Knees

POTUS says: Don't Lock Your Knees!


I tell people all the time: "Don't lock your knees!"

It's nice to know that President Obama agrees!

Locking your knees can be dangerous. You can pass out quickly and fall flat on your face, because you won't be conscious enough to use your arms to break your fall. This is why people in the military learn to stand "at ease" with their knees loose.

After the Prez reached behind himself and caught a woman who was passing out
(click here to see that great move!) he told everyone to bend their knees and drink water, giving the crowd a "bio break" and succeeding in getting a group of hundreds of people bouncing to protect themselves!

You can watch it here

Michelle must be so proud!

Thanks again to Jonathan S. for bringing this great clip to my attention!

Knee pain, surgery, and side effects 



Statistically, more than 1/3 of you reading this are suffering from knee pain (unless you’re already a student, of course!).

Surgery to relieve knee pain may not help beyond 6 months and carries risks of adverse side effects. T'ai Chi has been shown to be effective in relieving knee pain, and it's side effects are beneficial: increased efficacy, function and quality of life, reduced low back pain, hypertension, depression, and risk of falling, improved sleep ... The list goes on.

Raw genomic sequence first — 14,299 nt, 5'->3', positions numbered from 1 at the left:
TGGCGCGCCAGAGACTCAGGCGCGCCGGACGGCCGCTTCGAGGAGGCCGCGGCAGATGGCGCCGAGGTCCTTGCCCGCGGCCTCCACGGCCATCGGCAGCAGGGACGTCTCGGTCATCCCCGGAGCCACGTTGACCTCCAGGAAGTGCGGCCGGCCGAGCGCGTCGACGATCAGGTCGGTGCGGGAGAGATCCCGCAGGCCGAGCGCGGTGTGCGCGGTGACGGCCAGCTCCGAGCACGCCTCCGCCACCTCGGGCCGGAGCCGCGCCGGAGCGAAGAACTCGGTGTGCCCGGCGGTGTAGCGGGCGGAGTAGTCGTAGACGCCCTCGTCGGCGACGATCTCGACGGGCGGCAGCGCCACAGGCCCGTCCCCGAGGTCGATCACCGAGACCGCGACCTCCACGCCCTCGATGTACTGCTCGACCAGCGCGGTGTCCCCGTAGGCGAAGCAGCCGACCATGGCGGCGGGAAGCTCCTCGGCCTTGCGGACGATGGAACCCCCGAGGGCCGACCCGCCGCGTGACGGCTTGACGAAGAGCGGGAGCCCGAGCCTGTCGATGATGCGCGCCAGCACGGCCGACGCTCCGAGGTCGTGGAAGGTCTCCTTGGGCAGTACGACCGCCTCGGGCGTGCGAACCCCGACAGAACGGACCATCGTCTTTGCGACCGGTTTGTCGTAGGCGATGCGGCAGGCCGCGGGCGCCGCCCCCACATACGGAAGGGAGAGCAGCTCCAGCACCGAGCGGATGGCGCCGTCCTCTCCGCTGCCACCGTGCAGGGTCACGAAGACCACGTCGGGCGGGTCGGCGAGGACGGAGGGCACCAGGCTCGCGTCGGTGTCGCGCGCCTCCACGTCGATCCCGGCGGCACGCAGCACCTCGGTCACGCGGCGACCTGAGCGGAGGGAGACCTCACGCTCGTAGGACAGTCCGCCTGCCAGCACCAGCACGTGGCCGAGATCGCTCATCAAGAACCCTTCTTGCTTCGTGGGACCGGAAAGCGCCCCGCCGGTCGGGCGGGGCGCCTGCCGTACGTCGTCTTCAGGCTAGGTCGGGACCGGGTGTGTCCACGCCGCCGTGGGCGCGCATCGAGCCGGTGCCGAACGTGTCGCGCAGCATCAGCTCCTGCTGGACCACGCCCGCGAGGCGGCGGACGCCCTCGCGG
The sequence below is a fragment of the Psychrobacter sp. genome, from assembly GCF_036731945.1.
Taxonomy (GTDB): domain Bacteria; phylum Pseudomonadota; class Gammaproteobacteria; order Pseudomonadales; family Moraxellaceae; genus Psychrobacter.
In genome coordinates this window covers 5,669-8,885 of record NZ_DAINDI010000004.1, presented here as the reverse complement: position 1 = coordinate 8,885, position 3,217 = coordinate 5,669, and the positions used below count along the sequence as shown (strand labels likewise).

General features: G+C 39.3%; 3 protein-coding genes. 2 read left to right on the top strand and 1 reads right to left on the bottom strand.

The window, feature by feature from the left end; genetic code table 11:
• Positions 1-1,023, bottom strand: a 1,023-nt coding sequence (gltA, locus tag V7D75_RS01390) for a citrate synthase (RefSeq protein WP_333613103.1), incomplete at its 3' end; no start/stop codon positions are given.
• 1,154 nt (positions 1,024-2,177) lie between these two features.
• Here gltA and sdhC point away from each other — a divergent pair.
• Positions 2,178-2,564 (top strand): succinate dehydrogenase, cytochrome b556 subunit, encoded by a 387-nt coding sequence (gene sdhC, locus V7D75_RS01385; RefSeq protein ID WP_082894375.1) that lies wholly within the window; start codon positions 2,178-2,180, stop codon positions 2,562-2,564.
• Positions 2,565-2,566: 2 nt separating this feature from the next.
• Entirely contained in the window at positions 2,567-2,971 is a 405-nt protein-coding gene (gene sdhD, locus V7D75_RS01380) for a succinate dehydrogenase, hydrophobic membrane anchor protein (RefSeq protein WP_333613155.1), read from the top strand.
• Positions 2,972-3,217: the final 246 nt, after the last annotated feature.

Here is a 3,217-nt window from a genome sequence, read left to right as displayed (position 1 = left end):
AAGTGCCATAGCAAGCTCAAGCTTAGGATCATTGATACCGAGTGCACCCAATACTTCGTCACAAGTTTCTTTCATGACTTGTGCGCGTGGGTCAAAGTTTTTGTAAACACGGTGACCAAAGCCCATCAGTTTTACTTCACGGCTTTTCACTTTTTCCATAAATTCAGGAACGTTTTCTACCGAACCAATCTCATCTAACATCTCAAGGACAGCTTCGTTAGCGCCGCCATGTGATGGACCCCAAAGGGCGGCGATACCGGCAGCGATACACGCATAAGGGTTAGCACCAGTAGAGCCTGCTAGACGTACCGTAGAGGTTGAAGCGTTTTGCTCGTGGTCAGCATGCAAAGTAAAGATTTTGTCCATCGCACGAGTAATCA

According to the American Osteopathic Association, "knee pain is the number two cause of chronic pain; more than one-third of Americans report being affected by knee pain."

A recent New York Times article (6/22/15) reported on research from Denmark showing that surgery for knee pain may not provide benefits: beyond the six-month mark, pain-reduction benefits from surgery were gone. And, although they're not common, knee surgery brings risks of adverse side effects like deep vein thrombosis, infection, pulmonary embolism and even death.

Another study, just now coming out of Boston University, revealed that osteoarthritis patients who have total knee or total hip replacement surgery are at increased risk of heart attack in the immediate postoperative period, and that even though long-term risk of heart attack was insignificant, the risk of blood clots in the lung remained for years after surgery.

On the other hand, a study out of Tufts medical center in 2008 showed that T'ai Chi twice a week for 12 weeks was effective in relieving pain for the 65 yr old (average) test group, all of whom had severe osteoarthritis for 10 years or more. Their "side effects" included reduced depression, improved self-efficacy, and improved overall health & function, and after 48 weeks of continued T'ai Chi practice, all these improvements maintained.

If you’re managing knee pain and are interested in seeing if T’ai Chi may be of help in your particular situation, please know that I offer private T'ai Chi lessons (including via Skype) as well as morning, mid-day and evening group classes weekdays at
The Center in Tenleytown. I urge you to consider exploring the many benefits of T'ai Chi, perhaps by registering for classes. But, if my schedule doesn't fit your needs, please write: we are blessed to have many excellent teachers in the DC area, and I'd be more than happy to recommend one.